Isaiah 28:16 says, Therefore thus says the Lord God, “Behold, I am the One Who has laid as a foundation in Zion, a stone, a tested stone, a precious cornerstone, of a sure foundation: ‘Whoever believes will not be in haste.’ ” How firm a foundation we have in Christ our Refuge.

The Hymn “How Firm a Foundation” includes this verse: “How firm a foundation, ye saints of the Lord, is laid for your faith in God’s excellent Word! What more can be said than to you God hath said, to you who for refuge to Jesus have fled?” The hymn teaches us to need God’s help and to see suffering as a route He uses to get us there. As refugees, we have fled to the Source of Mercy and have found Mercy. We have fled to the Source of Grace and have found Grace. We have fled to the Source of Truth and have found Truth.

At last, refuge.

Tower of Strength

Proverbs 18:10 (ESV) says, “The name of the Lord is a strong tower; the righteous man runs into it and is safe.” Psalms 61:3 says, “For You have been my refuge, a strong tower against the enemy.” The photo shows the top of the Currituck Beach Lighthouse in Corolla, NC. To me it is a symbol of security and protection. A symbol that reminds me of my need in troubled waters for genuine defense and guidance…

I compare running away from God’s Truth to opposing the true Tower of Strength, the True Lighthouse. Like many, I default to the “quick fixes” to meet the challenges of life, yet as I’m running away from Jesus the True Tower, I’m really portraying a compulsion to delusion. I spend way too much head space and time relying upon things that cannot possibly promise refuge, safety, defense, or guidance.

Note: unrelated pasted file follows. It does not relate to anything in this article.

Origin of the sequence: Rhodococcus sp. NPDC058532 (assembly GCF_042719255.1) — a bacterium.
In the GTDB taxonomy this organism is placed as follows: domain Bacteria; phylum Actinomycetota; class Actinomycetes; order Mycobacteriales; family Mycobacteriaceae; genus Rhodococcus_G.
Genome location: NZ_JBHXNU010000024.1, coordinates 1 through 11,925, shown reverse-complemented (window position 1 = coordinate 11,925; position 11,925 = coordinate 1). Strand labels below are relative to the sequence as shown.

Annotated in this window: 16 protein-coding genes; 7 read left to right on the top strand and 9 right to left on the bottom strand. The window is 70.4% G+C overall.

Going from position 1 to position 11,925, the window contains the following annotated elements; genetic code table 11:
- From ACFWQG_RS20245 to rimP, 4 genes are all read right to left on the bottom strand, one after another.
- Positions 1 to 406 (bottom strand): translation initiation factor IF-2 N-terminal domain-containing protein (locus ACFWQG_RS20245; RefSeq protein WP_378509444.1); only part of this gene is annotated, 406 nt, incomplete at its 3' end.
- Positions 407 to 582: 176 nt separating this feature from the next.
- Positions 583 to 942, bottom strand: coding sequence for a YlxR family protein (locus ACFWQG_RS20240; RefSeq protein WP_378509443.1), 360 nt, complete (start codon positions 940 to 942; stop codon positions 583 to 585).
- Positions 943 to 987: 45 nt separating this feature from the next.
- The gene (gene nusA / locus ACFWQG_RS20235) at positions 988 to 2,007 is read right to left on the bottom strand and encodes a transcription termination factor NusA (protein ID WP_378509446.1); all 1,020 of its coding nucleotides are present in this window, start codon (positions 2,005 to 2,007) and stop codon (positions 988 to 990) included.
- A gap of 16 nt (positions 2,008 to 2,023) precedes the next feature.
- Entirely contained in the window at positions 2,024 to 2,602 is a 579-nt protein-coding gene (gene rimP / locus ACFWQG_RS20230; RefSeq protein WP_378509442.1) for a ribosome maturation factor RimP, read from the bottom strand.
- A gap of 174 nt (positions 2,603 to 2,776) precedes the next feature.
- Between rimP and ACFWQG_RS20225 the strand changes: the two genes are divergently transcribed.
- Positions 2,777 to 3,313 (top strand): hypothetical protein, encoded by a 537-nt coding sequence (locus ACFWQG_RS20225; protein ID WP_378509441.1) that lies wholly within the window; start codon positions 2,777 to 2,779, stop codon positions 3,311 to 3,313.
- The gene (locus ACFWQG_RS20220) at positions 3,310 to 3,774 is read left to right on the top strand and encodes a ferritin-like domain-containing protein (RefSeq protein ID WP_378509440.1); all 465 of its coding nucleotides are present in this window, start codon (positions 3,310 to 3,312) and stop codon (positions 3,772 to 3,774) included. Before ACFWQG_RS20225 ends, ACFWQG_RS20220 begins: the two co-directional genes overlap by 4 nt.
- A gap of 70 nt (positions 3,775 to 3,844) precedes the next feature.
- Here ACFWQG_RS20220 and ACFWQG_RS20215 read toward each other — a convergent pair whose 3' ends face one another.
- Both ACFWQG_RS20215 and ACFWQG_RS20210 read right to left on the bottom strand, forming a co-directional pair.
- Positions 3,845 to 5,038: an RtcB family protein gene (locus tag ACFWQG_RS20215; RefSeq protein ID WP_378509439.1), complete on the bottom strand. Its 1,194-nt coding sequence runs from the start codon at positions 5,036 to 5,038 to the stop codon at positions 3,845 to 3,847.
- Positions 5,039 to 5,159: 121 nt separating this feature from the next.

One of my favorite reliances is upon my car – a symbol of freedom and mobility… Well, until the car doesn’t work or I am injured and can’t even get in or out of the car. Almost the worst thing is not being able to move or go anywhere (so I think). Although the gift of mobility should never be taken for granted, it is not the worst thing. The very worst thing of all is turning away from Jesus Christ’s Lordship over my life when He is the only Provider of true freedom that can be found anywhere; He is the only Tower of Strength.

Another thought from my box of “tower-of-weakness ideas.” I’d like to think that Vitamin D will protect me from viruses like Covid. The vitamin certainly bolsters the immune system, but it is definitely not the critical Tower of Strength I need for the ultimate defense of my life, both physical and eternal. “Silver bullets” that are able to eradicate what is fallen in Creation simply don’t exist… So, why do I try to think so?